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C# vs Java

C#, the new programming language from Microsoft, promises to deliver everything Java does and more. A look at how they compare. by Ajay Barve

C# (pronounced C-Sharp) a hybrid of C and C++ is Microsoft's answer to Sun's popular Java programming language and a part of Microsoft's grand .NET initiative. C# is touted as "the first component-oriented language in the C/C++ family."

C# boasts type-safety, garbage collection, simplified type declarations, versioning among other features that make developing solutions faster and easier, especially for COM+ and Web services.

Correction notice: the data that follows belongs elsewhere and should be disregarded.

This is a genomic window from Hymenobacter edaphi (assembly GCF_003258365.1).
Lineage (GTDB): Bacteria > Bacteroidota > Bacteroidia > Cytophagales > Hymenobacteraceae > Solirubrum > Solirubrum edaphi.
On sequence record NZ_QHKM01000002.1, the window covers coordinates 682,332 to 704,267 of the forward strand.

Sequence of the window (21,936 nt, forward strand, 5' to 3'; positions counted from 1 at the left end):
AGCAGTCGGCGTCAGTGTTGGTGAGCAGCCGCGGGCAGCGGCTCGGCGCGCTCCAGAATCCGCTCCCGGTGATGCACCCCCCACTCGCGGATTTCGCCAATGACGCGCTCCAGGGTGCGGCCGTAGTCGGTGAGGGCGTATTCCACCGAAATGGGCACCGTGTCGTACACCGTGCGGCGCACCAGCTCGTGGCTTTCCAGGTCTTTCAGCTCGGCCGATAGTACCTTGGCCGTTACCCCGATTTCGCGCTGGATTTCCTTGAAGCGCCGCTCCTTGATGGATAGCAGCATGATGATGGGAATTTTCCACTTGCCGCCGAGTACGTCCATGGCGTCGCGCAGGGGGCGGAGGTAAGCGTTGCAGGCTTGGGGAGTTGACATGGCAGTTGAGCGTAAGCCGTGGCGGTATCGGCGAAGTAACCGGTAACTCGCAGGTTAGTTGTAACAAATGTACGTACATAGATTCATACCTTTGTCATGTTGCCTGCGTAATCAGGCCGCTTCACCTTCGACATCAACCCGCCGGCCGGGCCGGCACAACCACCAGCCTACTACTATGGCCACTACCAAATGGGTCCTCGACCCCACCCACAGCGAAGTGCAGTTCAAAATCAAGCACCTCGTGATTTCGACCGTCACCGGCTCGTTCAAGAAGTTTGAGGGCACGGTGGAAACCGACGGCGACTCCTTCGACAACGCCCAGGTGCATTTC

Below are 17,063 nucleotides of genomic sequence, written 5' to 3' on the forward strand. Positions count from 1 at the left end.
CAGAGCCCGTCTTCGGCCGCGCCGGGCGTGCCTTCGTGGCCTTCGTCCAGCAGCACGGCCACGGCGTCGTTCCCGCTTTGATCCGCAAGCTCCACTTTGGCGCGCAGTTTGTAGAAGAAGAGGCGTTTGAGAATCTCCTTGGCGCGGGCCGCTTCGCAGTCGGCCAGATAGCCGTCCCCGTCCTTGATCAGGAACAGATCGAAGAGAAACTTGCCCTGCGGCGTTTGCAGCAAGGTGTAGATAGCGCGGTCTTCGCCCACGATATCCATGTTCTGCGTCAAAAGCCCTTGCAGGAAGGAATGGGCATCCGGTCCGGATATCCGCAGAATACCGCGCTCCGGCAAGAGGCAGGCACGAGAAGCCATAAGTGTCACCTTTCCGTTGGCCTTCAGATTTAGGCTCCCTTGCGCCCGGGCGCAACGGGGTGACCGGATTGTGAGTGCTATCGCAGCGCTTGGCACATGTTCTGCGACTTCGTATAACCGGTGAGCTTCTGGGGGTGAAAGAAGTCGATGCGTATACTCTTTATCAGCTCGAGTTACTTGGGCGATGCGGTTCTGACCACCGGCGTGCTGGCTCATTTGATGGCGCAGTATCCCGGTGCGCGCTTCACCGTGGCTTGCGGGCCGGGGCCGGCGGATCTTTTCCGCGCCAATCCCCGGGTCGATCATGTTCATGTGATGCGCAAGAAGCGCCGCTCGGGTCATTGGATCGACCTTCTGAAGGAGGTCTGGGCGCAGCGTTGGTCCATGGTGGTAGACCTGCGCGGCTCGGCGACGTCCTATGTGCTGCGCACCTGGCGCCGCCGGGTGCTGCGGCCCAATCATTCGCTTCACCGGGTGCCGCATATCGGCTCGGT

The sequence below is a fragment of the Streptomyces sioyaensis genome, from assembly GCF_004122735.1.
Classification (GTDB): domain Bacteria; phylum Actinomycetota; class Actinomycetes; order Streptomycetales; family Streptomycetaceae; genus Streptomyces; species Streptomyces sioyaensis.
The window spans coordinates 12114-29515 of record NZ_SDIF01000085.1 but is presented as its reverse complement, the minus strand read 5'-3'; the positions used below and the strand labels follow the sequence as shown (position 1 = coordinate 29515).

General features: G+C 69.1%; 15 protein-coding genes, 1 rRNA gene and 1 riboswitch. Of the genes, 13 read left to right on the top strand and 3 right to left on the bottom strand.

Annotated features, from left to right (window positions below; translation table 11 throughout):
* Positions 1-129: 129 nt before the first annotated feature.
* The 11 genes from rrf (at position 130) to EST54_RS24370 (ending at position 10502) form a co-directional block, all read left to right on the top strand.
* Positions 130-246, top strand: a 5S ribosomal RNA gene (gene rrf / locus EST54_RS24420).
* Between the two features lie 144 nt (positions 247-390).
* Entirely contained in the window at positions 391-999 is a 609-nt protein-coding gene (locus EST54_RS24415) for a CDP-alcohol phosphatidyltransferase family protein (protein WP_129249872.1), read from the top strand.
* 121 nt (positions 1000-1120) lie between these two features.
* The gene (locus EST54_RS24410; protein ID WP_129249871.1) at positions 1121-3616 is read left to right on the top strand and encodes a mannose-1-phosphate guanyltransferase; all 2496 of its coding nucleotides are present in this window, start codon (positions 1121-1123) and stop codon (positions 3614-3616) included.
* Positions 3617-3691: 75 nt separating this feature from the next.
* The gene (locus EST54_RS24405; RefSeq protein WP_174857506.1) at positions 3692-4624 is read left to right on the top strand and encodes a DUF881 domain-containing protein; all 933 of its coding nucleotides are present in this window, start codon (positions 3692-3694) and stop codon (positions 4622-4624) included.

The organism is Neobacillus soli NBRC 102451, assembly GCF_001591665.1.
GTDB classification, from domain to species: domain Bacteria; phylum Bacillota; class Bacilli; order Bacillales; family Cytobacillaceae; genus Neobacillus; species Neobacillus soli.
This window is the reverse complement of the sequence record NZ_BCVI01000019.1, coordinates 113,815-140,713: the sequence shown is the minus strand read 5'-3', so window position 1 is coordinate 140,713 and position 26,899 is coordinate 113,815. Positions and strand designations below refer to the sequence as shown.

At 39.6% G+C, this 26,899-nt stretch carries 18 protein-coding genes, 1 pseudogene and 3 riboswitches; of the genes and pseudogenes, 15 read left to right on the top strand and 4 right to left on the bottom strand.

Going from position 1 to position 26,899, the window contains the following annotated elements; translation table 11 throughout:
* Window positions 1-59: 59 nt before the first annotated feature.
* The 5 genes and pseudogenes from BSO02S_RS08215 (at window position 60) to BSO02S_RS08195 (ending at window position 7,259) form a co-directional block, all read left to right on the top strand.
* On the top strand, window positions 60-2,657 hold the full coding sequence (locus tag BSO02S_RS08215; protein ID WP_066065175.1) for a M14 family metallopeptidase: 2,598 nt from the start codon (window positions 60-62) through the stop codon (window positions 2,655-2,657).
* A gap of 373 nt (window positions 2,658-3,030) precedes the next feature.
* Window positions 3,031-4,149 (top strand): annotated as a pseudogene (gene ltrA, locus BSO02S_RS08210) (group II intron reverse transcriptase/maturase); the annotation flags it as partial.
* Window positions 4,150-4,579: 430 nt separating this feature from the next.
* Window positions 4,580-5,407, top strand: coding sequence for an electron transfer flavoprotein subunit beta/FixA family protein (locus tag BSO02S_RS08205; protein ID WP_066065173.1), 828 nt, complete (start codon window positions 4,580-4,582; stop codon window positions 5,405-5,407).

However, despite the claim, many people think that C# is rather a clone of, or Microsoft's replacement for, Java. Let's compare the two languages and check if C# is more than inspired by Java.

A broader view
The best way to compare C# with Java would be to take a Java application and translate it into C# .We are going to do just that and find the difference between the two implementations. We will focus specifically on the syntax of C#. On a high level we will point out when the syntactical structures are the same, and spend time talking about when they are different. There are a few syntactical "extras" in C# that do not have equivalents in Java.

Understanding Datatypes